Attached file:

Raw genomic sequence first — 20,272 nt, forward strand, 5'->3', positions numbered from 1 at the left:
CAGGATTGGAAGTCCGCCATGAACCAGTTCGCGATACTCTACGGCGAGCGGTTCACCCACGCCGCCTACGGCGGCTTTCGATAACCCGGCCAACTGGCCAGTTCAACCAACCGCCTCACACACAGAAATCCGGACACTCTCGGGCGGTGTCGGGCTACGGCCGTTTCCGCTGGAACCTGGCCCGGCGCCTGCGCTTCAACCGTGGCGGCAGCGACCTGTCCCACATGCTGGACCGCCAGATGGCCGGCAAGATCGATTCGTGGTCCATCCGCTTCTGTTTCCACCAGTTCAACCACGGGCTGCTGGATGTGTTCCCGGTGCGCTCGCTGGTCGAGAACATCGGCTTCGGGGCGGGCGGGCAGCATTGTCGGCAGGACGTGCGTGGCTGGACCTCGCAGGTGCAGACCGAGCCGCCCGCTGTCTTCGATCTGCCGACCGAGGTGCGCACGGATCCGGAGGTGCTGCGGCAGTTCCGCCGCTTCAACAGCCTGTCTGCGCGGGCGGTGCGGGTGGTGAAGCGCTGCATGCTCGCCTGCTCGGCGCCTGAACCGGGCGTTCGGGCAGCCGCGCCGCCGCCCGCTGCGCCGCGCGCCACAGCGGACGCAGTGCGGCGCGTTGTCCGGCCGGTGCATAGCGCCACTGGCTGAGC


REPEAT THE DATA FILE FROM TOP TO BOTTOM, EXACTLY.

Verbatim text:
Raw genomic sequence first — 20,272 nt, forward strand, 5'->3', positions numbered from 1 at the left:
CAGGATTGGAAGTCCGCCATGAACCAGTTCGCGATACTCTACGGCGAGCGGTTCACCCACGCCGCCTACGGCGGCTTTCGATAACCCGGCCAACTGGCCAGTTCAACCAACCGCCTCACACACAGAAATCCGGACACTCTCGGGCGGTGTCGGGCTACGGCCGTTTCCGCTGGAACCTGGCCCGGCGCCTGCGCTTCAACCGTGGCGGCAGCGACCTGTCCCACATGCTGGACCGCCAGATGGCCGGCAAGATCGATTCGTGGTCCATCCGCTTCTGTTTCCACCAGTTCAACCACGGGCTGCTGGATGTGTTCCCGGTGCGCTCGCTGGTCGAGAACATCGGCTTCGGGGCGGGCGGGCAGCATTGTCGGCAGGACGTGCGTGGCTGGACCTCGCAGGTGCAGACCGAGCCGCCCGCTGTCTTCGATCTGCCGACCGAGGTGCGCACGGATCCGGAGGTGCTGCGGCAGTTCCGCCGCTTCAACAGCCTGTCTGCGCGGGCGGTGCGGGTGGTGAAGCGCTGCATGCTCGCCTGCTCGGCGCCTGAACCGGGCGTTCGGGCAGCCGCGCCGCCGCCCGCTGCGCCGCGCGCCACAGCGGACGCAGTGCGGCGCGTTGTCCGGCCGGTGCATAGCGCCACTGGCTGAGC